March's Author of the Month is Paul Nicholas Mason. Paul is the author of three novels, one short fiction collection, and two plays. In 19 Questions about Process: An interview with Paul Nicholas Mason (below), he shares a few thoughts about his creative process.
Paul Nicholas Mason's books with Turnstone Press are:
When did you first come to think of yourself as a professional writer?
I’m not sure that I do think of myself as a professional writer, given that my total earnings from plays, novels and screenplay options have never been enough to support me and my family. I aspire to be a professional writer. The day may come. … I did, some years ago, receive a truly extraordinary advance, but when I realized the horrific nature of the project, I returned it.
Has your writing routine changed from the time of your first publication?
Yes. For years I wrote in an unstructured way, never knowing where I might end up. When I wrote my first published novel, Battered Soles, however, I plotted things out from the beginning, and this is the strategy I’ve followed ever since. Now, this doesn’t mean that I don’t make changes—even very substantial changes—but it does mean that I have at least a rough map.
Do you submit work to literary journals and 'zines?
No—but only because I don’t often write short-form pieces.
What inspires you?
The people I meet in my daily life. The characters I meet in my reading. Things I see while out walking. Beautiful architecture. My (very liberal) Christian faith.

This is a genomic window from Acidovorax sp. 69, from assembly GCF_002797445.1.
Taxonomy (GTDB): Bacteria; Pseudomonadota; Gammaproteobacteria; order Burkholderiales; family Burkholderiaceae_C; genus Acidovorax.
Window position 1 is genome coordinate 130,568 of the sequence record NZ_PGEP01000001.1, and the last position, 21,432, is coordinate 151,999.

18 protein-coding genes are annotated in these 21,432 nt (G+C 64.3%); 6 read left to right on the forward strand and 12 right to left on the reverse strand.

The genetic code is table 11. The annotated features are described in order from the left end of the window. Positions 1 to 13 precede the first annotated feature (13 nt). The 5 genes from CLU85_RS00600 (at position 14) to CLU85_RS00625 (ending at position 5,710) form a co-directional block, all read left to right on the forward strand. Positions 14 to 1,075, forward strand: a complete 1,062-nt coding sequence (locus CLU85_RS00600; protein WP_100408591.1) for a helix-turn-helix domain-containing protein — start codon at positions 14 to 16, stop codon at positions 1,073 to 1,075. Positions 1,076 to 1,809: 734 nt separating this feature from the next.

You write in a variety of formats—novels, short fiction, drama—each genre having its own set of charms and quirks. Do you have a current favourite? Why?
The novel has commanded my allegiance for the last twelve years, but I have just finished a chapter-book for children. I write novels because I enjoy reading them. I relish immersing myself in a world someone else has created.
Do you create an overlying outline of the narrative you hope to tell before drafting the work?
Yes, I prepare a foundational outline—but I leave a great deal of room to be surprised.
Many of your works in some way or other explore the notion of journey—whether physical or personal. What is it about the idea of the journey which interests you?
Well, it is, of course, one of the great themes—and I have taken many journeys, literal and metaphorical, over the last many years. My first novel, Battered Soles, was about a walk (between Peterborough and Lakefield) that became a kind of pilgrimage, and so, in the process, a metaphorical journey. My second novel, The Red Dress, was about a moral journey, as a teenager moved from innocence, through sexual corruption, to become a decent man. My most recent novel, The Night Drummer, is about the two different journeys two friends make, before coming to a place of love and respect without, perhaps, a full understanding of the path the other has taken. … But, you know, even as I write these slim synopses, I wonder if most stories are not, at some level, journeys.
What role does research play in your writing?